Past activities

The study group, which gathered for the very first time in December 2014, is led by anthropologist Prof. Ger Duijzings and historian Prof. Rainer Liedtke. The group explores concepts of ‘social sorting’, discussing relevant seminal theoretical texts and applying the notion of social sorting to the research projects carried out by members of the study group, including doctoral students and post-docs.

Social sorting is understood as a key aspect of modernity, comprising bureaucratic and automated processes of categorisation that are routinely applied to ‘sort out’ large sets of people. Although sorting processes can be observed in many contexts, involving the management of complicated flows, when applied to people, these processes decide about their inclusion or exclusion regarding citizenship rights, entitlements to public services, humanitarian aid and charity, to name just a few relevant areas​. These practices are instrumental in sustaining the legal and political order: they emerge from judicial norms and their application, which are translated into protocols, facilitated, enhanced and co-produced by certain technologies that help to define, identify, profile, and channel relevant categories and groups of people.

Sorting practices are diverse and change over time, from the paper-based and mechanical forms of the past to the sophisticated digitised, algorithmic and biometrical techniques of today. They are employed in different political contexts (the colonial state, nation-state, welfare and neoliberal ‘deregulated’ state), recurrently functioning as technologies of control, entailing discriminatory, exclusionary, and discretionary practices of authorities who have the power to decide. The rise of sorting practices is also linked to processes of globalisation and the increase in flows of goods, people, and information, gaining ground in other sectors as well (retailing, banking, security). Here we discuss the origins and development of these practices, their social and political implications, technological basis and material and spatial repercussions. 

At the first meeting of the year in February 2016 we discussed Christopher R. Browning’s and Lewis H. Siegelbaum's text "Frameworks for social engineering: Stalinist schema of identification and the Nazi Volksgemeinschaft" (2008). In May, Katalin Tóth presented her Ph.D. research under the working title „I love Budapest. I bike Budapest?”, an ethnography of urban cycling. In June, Maren Hachmeister continued with a presentation of her Ph.D. project on “Self organisation in socialism: the organisation of welfare in Pilsen and Cracow in comparison”.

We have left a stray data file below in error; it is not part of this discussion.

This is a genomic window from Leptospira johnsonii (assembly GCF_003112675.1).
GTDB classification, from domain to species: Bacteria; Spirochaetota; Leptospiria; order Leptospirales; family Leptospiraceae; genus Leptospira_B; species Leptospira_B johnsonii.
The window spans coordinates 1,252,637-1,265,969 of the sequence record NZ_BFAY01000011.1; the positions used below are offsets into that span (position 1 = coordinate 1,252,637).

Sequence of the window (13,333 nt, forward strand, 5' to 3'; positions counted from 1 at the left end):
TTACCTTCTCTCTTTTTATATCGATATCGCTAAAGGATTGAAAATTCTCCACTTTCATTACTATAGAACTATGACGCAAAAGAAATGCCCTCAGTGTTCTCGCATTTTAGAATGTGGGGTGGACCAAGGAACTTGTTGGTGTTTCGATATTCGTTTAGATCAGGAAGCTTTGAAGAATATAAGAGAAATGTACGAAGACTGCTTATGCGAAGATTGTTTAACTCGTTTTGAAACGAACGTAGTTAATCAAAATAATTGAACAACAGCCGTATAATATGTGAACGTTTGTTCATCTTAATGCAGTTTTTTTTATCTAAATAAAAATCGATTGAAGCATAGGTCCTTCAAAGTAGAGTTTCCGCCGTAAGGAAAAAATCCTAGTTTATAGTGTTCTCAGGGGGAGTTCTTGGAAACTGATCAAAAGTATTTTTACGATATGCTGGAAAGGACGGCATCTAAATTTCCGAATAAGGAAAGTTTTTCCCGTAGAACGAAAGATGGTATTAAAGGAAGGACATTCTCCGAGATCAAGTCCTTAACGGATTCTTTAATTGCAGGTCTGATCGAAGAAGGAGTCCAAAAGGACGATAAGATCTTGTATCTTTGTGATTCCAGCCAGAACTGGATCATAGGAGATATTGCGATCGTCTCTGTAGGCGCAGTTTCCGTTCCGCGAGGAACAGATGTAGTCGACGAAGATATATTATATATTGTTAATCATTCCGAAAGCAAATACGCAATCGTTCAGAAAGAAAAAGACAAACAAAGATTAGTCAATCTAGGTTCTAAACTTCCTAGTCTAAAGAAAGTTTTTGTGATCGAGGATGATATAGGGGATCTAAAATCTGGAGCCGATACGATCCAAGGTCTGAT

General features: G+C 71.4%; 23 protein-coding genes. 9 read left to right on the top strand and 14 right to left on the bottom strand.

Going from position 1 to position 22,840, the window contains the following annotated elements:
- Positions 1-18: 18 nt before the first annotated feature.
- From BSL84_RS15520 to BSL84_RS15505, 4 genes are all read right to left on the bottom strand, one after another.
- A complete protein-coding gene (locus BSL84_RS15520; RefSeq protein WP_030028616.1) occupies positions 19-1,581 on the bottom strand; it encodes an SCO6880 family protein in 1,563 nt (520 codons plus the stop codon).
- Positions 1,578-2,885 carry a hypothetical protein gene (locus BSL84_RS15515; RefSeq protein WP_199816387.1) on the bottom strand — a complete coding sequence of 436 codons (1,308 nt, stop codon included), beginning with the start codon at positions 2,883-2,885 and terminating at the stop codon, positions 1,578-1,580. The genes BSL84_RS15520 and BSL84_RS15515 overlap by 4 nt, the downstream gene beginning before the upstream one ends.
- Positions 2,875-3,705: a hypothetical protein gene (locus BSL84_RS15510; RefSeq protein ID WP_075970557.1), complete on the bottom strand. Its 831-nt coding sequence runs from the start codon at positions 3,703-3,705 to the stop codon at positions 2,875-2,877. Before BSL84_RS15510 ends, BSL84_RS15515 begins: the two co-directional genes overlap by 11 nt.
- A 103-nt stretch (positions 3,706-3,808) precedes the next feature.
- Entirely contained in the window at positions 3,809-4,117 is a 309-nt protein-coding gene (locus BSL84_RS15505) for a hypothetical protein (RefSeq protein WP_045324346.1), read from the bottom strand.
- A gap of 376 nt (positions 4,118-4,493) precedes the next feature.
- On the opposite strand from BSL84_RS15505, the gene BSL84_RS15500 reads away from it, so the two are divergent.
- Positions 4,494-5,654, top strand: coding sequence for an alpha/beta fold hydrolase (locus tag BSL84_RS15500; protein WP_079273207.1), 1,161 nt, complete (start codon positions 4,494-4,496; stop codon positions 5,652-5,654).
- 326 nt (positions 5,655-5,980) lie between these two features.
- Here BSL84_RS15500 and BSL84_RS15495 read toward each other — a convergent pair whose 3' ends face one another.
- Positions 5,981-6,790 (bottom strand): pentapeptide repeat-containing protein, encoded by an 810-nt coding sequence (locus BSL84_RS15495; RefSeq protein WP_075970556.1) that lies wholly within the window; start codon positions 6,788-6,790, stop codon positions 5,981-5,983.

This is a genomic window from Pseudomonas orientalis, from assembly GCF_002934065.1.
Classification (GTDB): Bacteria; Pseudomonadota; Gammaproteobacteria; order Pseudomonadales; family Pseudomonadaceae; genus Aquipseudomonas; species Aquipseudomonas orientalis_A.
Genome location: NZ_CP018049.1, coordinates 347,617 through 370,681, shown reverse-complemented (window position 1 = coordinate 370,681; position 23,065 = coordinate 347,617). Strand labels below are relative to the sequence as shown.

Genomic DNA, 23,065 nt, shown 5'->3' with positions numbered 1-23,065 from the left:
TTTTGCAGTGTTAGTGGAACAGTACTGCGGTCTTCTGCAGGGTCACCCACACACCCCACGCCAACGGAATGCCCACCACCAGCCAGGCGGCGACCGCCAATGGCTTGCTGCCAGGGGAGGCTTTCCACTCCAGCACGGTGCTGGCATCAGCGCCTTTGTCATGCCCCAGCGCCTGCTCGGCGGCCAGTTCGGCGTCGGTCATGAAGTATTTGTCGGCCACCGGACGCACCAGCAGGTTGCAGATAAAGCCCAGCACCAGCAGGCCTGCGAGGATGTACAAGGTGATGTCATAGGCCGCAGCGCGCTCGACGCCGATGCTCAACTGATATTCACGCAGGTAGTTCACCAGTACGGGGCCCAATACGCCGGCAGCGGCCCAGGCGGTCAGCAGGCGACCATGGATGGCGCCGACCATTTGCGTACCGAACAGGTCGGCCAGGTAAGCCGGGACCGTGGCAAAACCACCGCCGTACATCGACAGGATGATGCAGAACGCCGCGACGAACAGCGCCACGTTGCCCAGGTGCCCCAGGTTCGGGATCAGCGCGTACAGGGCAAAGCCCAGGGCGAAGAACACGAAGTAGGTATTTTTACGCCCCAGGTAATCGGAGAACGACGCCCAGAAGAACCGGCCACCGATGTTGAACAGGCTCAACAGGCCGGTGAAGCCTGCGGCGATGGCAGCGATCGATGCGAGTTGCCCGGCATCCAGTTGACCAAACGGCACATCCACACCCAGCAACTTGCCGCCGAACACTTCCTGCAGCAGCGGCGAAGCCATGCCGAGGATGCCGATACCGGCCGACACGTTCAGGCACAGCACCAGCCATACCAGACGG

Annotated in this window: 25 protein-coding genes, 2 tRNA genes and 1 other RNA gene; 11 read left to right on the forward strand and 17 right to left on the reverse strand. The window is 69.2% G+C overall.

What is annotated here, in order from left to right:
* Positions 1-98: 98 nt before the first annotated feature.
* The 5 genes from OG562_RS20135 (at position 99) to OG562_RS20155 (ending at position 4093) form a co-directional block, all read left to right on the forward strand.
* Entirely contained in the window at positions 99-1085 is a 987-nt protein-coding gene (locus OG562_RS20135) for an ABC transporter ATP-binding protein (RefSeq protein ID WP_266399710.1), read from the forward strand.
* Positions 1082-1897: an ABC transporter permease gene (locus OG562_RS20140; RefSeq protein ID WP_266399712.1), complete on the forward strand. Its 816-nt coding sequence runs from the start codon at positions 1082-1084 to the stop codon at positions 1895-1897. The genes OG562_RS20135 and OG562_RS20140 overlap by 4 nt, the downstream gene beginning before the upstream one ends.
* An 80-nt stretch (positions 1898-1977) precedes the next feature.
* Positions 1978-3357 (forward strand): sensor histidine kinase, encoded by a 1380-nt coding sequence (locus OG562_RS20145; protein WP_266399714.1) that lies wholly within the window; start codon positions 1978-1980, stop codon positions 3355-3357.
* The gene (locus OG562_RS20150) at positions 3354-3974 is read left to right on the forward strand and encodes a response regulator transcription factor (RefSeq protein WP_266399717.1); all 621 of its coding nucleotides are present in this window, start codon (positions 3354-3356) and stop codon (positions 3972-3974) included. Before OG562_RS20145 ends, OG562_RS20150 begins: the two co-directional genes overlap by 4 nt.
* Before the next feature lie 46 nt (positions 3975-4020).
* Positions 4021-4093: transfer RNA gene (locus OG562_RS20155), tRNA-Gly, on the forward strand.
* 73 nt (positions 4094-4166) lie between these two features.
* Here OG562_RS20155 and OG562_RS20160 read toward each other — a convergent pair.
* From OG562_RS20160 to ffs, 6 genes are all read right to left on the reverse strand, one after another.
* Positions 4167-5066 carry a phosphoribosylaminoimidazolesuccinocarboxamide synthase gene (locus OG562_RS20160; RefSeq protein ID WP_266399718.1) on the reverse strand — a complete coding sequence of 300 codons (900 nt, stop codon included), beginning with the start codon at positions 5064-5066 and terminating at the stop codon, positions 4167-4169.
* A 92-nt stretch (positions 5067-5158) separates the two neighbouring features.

From 8 to 9 July, the study group met for a two-day intensive workshop at the Akademie Schloss Spindlhof in Regenstauf on the topic of “Property in the Balkans”, looking at it from an anthropological and historical perspective. Two guest speakers were invited: the historian Elisaveth Kontogiorgi from the Academy of Athens who spoke about “The politics of settlement of refugees in Greece, 1914-1930” and the anthropologist Stefan Dorondel from the Romanian Academy who talked about “Environmental aspects of post-socialist land relations: case studies from the Lower Danube Floodplain”. Maria Zarifi, the Greek Guest Professor at the Chair of European History at the University of Regensburg for the academic year 2015/16 offered comments on both papers; the participants of the study group related aspects of their own work to the topic of the workshop by giving brief statements. In the evening a Romanian feature film, Dogs (2016), dealing with property restitution in the Romanian countryside, by director Bogdan Mirică, was screened.

In October, Oana Sorescu presented her Ph.D. work on the “Evolution of testamentary behaviour in eighteenth-century Sibiu”. Finally in December, another workshop on “Spatial segregation in post- socialist societies” took place in Regensburg, for which two guest speakers were invited, Bakar Berekashvili, University of Tiblisi, Georgia, who spoke about the evolution of the Georgian education system in relation to forms of spatial segregation in the capital Tbilisi, and Yulia Oreshina, Warsaw University, who discussed her work on urban transformations, ghettoisation and zoning of post-socialist cities, mostly drawing on the examples of Lviv and Tbilisi.

Ger Duijzings